BEHIND THE HEADLINES: Police communications under the spotlight

The Association of Police Press Officers (APPRO) has raised

concerns over funding as it cautiously welcomes attempts by the

Government to boost police PR.



'The worry is for some of the smaller forces who do not have the funds

to do things they would like to do in terms of communications,' said

APPRO chair Sue Nicholson.



She insisted police forces in general already have a strong commitment

to PR but face the question of how it can be better managed to reduce

the fear of crime.



The Government wants police forces to step up PR to reduce that

fear.



A report from the Inspectorate of Constabulary this week urged forces to

be 'smarter' in their communications and marketing.



In examining ways of reducing fear of crime, the report wants to see

higher visibility of the traditional bobby on the beat, better handling

of emergency calls and a greater use of PR to raise awareness about

police achievements.



APPRO blames, in part, a lack of funds in regional news offices, which

means that while the crime incident is given a high news billing often

only the high-profile resolutions at a crown court level are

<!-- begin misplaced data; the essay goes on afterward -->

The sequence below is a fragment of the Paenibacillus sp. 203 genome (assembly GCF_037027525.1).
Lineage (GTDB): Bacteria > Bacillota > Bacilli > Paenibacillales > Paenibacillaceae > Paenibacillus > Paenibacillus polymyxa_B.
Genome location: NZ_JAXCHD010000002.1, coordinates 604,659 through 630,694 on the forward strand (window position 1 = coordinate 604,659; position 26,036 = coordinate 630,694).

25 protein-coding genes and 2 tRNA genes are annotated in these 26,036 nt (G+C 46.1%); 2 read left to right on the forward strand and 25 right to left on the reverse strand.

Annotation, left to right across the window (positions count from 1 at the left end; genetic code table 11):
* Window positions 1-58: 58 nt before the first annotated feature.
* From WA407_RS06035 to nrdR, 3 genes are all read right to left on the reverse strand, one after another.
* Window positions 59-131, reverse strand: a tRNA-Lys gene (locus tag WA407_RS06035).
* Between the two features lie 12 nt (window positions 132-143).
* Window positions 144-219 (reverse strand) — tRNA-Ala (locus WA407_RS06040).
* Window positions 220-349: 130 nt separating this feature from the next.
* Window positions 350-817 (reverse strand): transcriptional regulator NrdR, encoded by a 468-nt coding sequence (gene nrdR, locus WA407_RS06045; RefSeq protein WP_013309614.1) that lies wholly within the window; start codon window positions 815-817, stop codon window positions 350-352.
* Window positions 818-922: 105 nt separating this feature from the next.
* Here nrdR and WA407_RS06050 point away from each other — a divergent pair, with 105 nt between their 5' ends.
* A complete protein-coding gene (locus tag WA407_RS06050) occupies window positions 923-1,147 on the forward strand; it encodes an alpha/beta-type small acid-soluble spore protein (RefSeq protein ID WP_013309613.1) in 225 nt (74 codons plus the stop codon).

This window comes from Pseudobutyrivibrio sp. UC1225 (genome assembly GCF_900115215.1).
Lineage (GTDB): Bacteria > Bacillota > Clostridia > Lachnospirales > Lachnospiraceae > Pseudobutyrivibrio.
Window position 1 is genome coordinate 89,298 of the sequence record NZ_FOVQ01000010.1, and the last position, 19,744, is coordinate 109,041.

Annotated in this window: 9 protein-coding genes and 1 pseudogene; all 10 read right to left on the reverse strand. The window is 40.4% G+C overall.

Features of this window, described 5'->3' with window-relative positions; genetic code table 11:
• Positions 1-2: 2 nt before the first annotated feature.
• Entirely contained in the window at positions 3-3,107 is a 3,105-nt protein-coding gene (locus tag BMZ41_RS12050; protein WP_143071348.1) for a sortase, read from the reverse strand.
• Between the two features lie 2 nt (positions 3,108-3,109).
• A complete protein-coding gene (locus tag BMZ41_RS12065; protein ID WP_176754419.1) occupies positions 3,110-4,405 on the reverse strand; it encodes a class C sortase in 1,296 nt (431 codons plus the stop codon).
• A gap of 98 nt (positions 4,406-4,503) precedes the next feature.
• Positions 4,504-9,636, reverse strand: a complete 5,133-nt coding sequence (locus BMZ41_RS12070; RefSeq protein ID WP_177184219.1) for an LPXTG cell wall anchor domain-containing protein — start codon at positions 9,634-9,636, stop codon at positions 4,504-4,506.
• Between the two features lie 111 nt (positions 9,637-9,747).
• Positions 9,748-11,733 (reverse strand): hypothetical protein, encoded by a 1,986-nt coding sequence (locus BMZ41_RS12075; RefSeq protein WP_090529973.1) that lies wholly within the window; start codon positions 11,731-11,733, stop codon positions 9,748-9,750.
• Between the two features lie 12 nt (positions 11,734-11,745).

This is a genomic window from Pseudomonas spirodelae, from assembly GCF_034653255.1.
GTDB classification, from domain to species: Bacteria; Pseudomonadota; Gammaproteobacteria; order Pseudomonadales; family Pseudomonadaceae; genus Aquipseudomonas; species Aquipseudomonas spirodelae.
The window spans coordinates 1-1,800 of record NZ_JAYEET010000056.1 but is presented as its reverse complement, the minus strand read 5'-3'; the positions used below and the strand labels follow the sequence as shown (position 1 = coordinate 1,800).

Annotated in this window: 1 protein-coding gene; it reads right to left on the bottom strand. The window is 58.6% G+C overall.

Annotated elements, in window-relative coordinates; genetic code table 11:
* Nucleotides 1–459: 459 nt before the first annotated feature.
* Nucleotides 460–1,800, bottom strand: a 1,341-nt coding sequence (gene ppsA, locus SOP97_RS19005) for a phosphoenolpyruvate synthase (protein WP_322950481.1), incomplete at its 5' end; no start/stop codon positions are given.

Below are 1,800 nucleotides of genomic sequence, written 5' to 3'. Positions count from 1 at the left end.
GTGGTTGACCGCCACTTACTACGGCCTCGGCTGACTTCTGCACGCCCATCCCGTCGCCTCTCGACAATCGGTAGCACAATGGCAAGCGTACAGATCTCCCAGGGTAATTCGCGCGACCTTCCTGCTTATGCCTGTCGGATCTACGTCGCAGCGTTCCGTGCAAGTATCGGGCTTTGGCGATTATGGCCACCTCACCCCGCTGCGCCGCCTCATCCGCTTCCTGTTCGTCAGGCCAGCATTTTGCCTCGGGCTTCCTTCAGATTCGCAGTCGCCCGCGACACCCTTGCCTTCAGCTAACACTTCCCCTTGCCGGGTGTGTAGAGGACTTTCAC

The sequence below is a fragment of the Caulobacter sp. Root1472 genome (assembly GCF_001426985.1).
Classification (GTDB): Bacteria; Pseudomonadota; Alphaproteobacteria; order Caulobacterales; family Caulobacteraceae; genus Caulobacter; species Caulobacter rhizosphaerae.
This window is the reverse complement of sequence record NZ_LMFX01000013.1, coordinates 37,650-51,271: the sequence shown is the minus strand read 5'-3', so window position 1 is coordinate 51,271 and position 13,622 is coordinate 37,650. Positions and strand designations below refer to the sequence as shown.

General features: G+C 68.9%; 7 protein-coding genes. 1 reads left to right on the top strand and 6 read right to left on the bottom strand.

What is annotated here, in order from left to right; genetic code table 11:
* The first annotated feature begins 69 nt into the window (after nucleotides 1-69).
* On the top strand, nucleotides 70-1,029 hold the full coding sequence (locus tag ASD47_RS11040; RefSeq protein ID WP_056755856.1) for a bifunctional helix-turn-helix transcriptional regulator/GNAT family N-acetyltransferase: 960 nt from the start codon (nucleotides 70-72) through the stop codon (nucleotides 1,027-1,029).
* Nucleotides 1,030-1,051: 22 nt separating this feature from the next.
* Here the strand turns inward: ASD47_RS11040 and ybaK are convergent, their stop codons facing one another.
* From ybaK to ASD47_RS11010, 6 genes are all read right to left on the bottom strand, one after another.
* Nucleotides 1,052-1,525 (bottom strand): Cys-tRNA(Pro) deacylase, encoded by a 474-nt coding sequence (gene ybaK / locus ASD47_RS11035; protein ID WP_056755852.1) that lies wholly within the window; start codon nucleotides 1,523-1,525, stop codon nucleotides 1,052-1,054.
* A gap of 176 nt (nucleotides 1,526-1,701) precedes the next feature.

covered.



Better integration between court clerks and police could help, she

suggests.



The report came just days after the Government's White Paper on police

reform, which aims to make the police more accountable to the community

as well as improving efficiency.



Controversially, this included giving uniforms and some police powers to

civilian wardens, to be known as community support officers.



The Police Federation's corporate affairs team is launching a full

lobbying campaign in January. A strategy will be drawn up after

consultation with officers.



Media relations, co-ordinated by PRO Julie Ballard, has already focused

on officers' concerns over the use of civilians in policing roles and

reform of pay and conditions.



The Federation also argues the reforms don't do enough to help officers

work more efficiently and is calling for investment in technology to

free officer time spent on paperwork.



It would seem as though more needs to be done to assure police PROs that

support will be made available to reducing the fear of crime.



Especially since they face a tough internal comms challenge in

persuading officers that the White Paper reforms are in the forces' best

interests.



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